Category Archives: Crisis Theory

Crisis Theory: Keynesians

We constantly hear the cry ‘lack of demand’. The economic crisis is ‘caused’ by a demand shortage & the ‘solution’ is more demand has to be ‘created’. Furthermore, we are in a ‘liquidity trap’ so no matter how much interest rates are lowered, businesses still do not expect to get a profitable return on their investments. Their ‘animal spirits’ are so low that government intervention is required to stimulate the economy & restore their optimism. Then capitalism can carry on in its merry way & with the right kind of government intervention the economy can be stabilised & crises consigned to history.

Keynesian Economics - sharks

Keynesianism, like the rest of modern economics, is based upon marginalism. This is a subjective theory of value that says that the price of anything is due to its relative scarcity. The ‘price’ of money is the rate of interest (r). If the expected return from capital investment is lower than the cost of money capital (r) then there is no rational reason to invest. Keynes called the expected return from capital the marginal efficiency of capital (MEC); it is effectively the same as the rate of profit. So for there to be profitable investment & economic growth, the MEC must be higher than r. The leaders of business, entrepreneurs, are a fickle bunch according to Keynes, & are prone to bouts of pessimism about the future. Consequently the MEC periodically falls, investment slows & a crisis ensues. Marginalism, being a subjective theory, resorts to psychology to explain crises. Is this the best it can do?

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Understanding Overproduction

The key to understanding the recurrent crises of capitalism is the term ‘overproduction’.


Capitalism produces not to meet human needs first & foremost, but to make a profit. It produces commodities to sell for more money than initially spent purchasing the required inputs. Money, at its core, is nothing more than that special commodity that acts as the universal equivalent. In otherwords, one particular commodity becomes the measure of value of all other commodities. Gold & silver have traditionally played the role of commodity money. There isn’t just commodity money though; there’s also token money & credit money. Today’s notes & coins are token money, as are Bitcoins, & credit cards are the most obvious form of credit money. But to have a firm grasp on the nature of commodity production, let’s leave token & credit money to one side for the moment.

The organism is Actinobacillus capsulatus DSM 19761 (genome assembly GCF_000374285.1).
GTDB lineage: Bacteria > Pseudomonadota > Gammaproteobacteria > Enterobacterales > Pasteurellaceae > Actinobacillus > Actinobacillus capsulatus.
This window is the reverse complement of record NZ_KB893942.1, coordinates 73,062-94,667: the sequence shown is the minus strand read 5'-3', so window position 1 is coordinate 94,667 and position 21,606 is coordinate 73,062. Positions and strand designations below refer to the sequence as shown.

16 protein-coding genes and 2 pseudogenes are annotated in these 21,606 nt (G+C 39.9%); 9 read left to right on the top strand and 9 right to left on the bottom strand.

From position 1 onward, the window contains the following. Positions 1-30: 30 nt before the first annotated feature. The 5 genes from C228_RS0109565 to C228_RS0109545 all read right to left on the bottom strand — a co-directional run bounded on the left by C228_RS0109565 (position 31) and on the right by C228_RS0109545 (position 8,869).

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Why Capitalism Cannot be Reformed

There are many people who regard themselves as left-wing who do not want to get rid of capitalism. Not only the right-wing of the Labour party, but also some who consider themselves to be socialists. They believe capitalism can be made more equal through government action & that the post-war period demonstrates this. In my opinion, they fail to appreciate the material conditions.


The post-war prosperity & the increasingly equality, exemplified in more equal access to health care & education, was possible due to a genuinely high rate of profit consequent upon the huge capital devaluation of the depression of the 1930’s, the capital destruction of WWII & huge increases in productivity thanks to the application of oil & gas. To really grasp this point requires an understanding of how capitalism works & why it is prone to crisis. This isn’t an easy subject, but it’s worth the effort.

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